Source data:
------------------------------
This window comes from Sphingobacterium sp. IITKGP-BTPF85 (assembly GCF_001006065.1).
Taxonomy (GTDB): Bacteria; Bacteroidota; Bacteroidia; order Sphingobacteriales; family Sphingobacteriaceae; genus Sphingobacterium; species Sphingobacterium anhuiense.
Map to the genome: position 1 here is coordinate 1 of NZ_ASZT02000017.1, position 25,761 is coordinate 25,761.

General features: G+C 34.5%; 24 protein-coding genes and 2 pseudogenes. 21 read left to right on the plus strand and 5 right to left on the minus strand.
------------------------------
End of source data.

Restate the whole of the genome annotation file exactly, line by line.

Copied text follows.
This window comes from Sphingobacterium sp. IITKGP-BTPF85 (assembly GCF_001006065.1).
Taxonomy (GTDB): Bacteria; Bacteroidota; Bacteroidia; order Sphingobacteriales; family Sphingobacteriaceae; genus Sphingobacterium; species Sphingobacterium anhuiense.
Map to the genome: position 1 here is coordinate 1 of NZ_ASZT02000017.1, position 25,761 is coordinate 25,761.

General features: G+C 34.5%; 24 protein-coding genes and 2 pseudogenes. 21 read left to right on the plus strand and 5 right to left on the minus strand.